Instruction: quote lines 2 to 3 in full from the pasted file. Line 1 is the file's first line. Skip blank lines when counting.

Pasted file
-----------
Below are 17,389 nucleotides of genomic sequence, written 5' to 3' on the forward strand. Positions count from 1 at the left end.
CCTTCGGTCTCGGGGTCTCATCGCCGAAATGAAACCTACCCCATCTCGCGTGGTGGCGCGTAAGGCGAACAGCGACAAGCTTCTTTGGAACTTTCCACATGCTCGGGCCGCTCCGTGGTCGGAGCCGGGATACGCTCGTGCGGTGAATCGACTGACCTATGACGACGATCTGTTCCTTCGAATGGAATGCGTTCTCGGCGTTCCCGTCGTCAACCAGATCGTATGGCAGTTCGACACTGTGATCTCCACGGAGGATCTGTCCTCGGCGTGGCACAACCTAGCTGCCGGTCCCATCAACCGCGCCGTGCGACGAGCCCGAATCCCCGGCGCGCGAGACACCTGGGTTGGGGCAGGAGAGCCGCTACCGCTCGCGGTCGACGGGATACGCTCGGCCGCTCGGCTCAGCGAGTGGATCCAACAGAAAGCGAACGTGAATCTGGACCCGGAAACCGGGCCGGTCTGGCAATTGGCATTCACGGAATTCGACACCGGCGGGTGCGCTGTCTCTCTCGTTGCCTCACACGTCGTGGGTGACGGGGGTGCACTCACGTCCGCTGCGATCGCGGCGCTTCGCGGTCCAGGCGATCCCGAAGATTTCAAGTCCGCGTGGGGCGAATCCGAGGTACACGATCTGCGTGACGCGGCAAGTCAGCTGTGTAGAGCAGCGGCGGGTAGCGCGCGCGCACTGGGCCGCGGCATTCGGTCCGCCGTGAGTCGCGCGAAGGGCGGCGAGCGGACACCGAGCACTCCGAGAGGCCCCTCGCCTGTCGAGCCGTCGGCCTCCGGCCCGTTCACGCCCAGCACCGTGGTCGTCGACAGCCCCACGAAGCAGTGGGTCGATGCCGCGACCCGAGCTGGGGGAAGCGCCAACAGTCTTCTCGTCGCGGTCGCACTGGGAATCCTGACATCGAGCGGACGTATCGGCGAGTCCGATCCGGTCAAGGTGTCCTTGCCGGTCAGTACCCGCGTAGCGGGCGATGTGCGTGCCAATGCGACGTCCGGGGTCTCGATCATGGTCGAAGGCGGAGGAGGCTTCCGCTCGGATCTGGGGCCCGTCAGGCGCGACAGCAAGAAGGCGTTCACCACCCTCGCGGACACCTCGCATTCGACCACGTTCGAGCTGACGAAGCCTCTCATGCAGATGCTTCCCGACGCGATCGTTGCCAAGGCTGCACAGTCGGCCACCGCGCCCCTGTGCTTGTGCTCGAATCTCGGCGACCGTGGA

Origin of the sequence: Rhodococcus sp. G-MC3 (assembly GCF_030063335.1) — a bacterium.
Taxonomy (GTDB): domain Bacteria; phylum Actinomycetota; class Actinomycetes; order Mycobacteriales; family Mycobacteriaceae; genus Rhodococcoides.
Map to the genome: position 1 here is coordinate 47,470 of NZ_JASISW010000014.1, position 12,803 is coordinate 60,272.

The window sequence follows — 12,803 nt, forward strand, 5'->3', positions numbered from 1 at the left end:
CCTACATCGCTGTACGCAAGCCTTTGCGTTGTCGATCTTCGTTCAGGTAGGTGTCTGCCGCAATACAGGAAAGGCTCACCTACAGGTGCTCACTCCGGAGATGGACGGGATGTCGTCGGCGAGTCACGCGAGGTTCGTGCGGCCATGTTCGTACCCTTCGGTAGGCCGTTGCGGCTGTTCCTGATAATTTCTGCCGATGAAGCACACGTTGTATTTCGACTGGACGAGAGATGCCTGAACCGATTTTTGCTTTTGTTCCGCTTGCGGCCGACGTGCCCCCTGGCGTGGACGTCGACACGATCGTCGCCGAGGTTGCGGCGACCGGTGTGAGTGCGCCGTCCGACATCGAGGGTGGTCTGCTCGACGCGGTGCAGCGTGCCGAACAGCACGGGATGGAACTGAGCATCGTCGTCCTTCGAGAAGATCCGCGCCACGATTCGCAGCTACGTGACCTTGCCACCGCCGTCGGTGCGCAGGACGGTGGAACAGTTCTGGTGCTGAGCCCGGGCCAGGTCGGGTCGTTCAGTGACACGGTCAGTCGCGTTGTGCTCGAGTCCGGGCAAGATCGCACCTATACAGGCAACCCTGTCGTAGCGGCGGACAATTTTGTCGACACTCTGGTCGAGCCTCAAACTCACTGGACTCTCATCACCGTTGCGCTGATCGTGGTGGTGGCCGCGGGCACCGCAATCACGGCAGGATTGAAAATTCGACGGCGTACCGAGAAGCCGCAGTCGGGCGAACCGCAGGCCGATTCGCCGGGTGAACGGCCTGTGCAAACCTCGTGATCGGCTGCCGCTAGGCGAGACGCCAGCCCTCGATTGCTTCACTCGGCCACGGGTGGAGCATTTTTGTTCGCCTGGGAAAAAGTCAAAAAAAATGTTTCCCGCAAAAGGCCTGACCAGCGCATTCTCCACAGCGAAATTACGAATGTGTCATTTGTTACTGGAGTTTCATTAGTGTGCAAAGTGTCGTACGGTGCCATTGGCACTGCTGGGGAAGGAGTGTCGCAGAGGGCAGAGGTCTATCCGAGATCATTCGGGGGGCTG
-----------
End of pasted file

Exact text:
CCTTCGGTCTCGGGGTCTCATCGCCGAAATGAAACCTACCCCATCTCGCGTGGTGGCGCGTAAGGCGAACAGCGACAAGCTTCTTTGGAACTTTCCACATGCTCGGGCCGCTCCGTGGTCGGAGCCGGGATACGCTCGTGCGGTGAATCGACTGACCTATGACGACGATCTGTTCCTTCGAATGGAATGCGTTCTCGGCGTTCCCGTCGTCAACCAGATCGTATGGCAGTTCGACACTGTGATCTCCACGGAGGATCTGTCCTCGGCGTGGCACAACCTAGCTGCCGGTCCCATCAACCGCGCCGTGCGACGAGCCCGAATCCCCGGCGCGCGAGACACCTGGGTTGGGGCAGGAGAGCCGCTACCGCTCGCGGTCGACGGGATACGCTCGGCCGCTCGGCTCAGCGAGTGGATCCAACAGAAAGCGAACGTGAATCTGGACCCGGAAACCGGGCCGGTCTGGCAATTGGCATTCACGGAATTCGACACCGGCGGGTGCGCTGTCTCTCTCGTTGCCTCACACGTCGTGGGTGACGGGGGTGCACTCACGTCCGCTGCGATCGCGGCGCTTCGCGGTCCAGGCGATCCCGAAGATTTCAAGTCCGCGTGGGGCGAATCCGAGGTACACGATCTGCGTGACGCGGCAAGTCAGCTGTGTAGAGCAGCGGCGGGTAGCGCGCGCGCACTGGGCCGCGGCATTCGGTCCGCCGTGAGTCGCGCGAAGGGCGGCGAGCGGACACCGAGCACTCCGAGAGGCCCCTCGCCTGTCGAGCCGTCGGCCTCCGGCCCGTTCACGCCCAGCACCGTGGTCGTCGACAGCCCCACGAAGCAGTGGGTCGATGCCGCGACCCGAGCTGGGGGAAGCGCCAACAGTCTTCTCGTCGCGGTCGCACTGGGAATCCTGACATCGAGCGGACGTATCGGCGAGTCCGATCCGGTCAAGGTGTCCTTGCCGGTCAGTACCCGCGTAGCGGGCGATGTGCGTGCCAATGCGACGTCCGGGGTCTCGATCATGGTCGAAGGCGGAGGAGGCTTCCGCTCGGATCTGGGGCCCGTCAGGCGCGACAGCAAGAAGGCGTTCACCACCCTCGCGGACACCTCGCATTCGACCACGTTCGAGCTGACGAAGCCTCTCATGCAGATGCTTCCCGACGCGATCGTTGCCAAGGCTGCACAGTCGGCCACCGCGCCCCTGTGCTTGTGCTCGAATCTCGGCGACCGTGGA

Origin of the sequence: Rhodococcus sp. G-MC3 (assembly GCF_030063335.1) — a bacterium.